The F/A-18 Super Hornet Block III on offer to the Indian Navy is the world’s most advanced, combat proven, multi-role frontline naval fighter that offers unique and differentiated capabilities and full compatibility with Indian Navy carriers. Designed as a carrier-based fighter for high- loading, high stress operations, the F/A-18E/F Block III Super Hornet requires minimal support equipment and has the lowest cost per flight hour to operate with high mission readiness rates. As the U.S. Navy’s frontline fighter with over 700 aircraft in operation around the world, the Block III Super Hornet offers opportunities for cooperation in naval aviation cooperation between the United States and India navies. The F/A-18E/F Block III Super Hornet can act as a force multiplier for the Indian Navy as it interfaces with assets such as the P-8I

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  • Fully compliant with both INS Vikramaditya and INS Vikrant
  • Safe, proven wing-fold solution for carrier lift fitment
  • No risk to structures removal (Radome Cone, Wing Tip Rails) on deployment
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  • Advanced network architecture enables P-8I interface and other U.S.-origin helicopters and future carrier-based unmanned systems
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  • Two-seater variant offers availability for carrier missions, can operate on land-based missions and as trainers
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  • Lowest acquisition and per flight costs
  • High mission readiness rates
  • 10,000 hours airframe designed for future upgrades
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  • 11 active aircraft carriers; 700+F/A-18 Super Hornets and Growlers in service
  • Collaboration opportunities for carrier integration, training, and technology transfer.
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  • Sustainment benefits of scale, efficiencies with common LCA Tejas engine family
  • Optimize India Services expertise to increase mission readiness, availability and competitive lifecycle costs



The F/A-18 Super Hornet has been designed and built for carrier operations, and is fully compliant with INS Vikramaditya and INS Vikrant aircraft carrier. F/A-18 will be able to operate on the deck, in the hangar and on the lifts of the Indian Navy’s aircraft carriers.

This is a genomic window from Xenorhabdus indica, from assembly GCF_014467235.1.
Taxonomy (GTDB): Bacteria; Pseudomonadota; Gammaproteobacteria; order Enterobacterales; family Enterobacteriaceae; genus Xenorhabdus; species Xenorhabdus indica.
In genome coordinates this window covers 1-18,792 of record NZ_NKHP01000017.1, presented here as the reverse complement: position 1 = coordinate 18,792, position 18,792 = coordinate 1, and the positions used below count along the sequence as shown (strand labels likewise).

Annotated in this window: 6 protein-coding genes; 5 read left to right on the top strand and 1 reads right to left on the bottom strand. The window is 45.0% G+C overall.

We offer single and two-seater variants of the Super Hornet to the Indian Navy. The two-seater configuration in particular will offer several unique advantages to the Indian Navy including meeting all missions ashore and on the carrier, higher utilization of the fleet and the ability to successfully complete those missions from the carrier that benefit from having the second crew. As the Indian Navy inducts unmanned carrier borne platforms, two-seater carrier compatible aircraft will help further the interface between manned and unmanned systems in a carrier environment. In the absence of two-seater carrier compatible variant on Indian Navy carriers, approximately 15% of Indian Navy’s fleet inducted through MRCBF platform will remain ashore.

For years, Boeing teams have worked closely with the Indian Navy to analyze the overall compatibility of the F/A-18 Super Hornet Block III with Indian Navy’s current and future carriers. These complex studies involved STOBAR performance, arrested landings, aircraft spotting on the carrier deck and most importantly the fitting of the aircraft in the carrier lift and hangars. F/A-18 Super Hornet, with its wing-fold feature, offer a tried and tested, safe & practical solution for compatibility with the navy carriers.

The Super Hornet’s Precision Landing Mode software is specially designed to reduce pilot workload while landing on the Indian Navy’s Vikramaditya carrier by maintaining the proper glide slope and proper approach speeds for the aircraft during landing which increases landing performance, safety, and boarding rate. It has fully redundant systems and is independent of the carrier’s optical landing system.



In December 2020, Boeing and the U.S. Navy proved that the F/A-18 Super Hornet can operate from a “ski jump” ramp, demonstrating the aircraft’s suitability for India’s aircraft carriers. The demonstrations, held at Naval Air Station Patuxent River, MD, show that the Super Hornet would do well with the Indian Navy’s Short Takeoff but Arrested Recovery (STOBAR) system and validate earlier simulation studies by Boeing.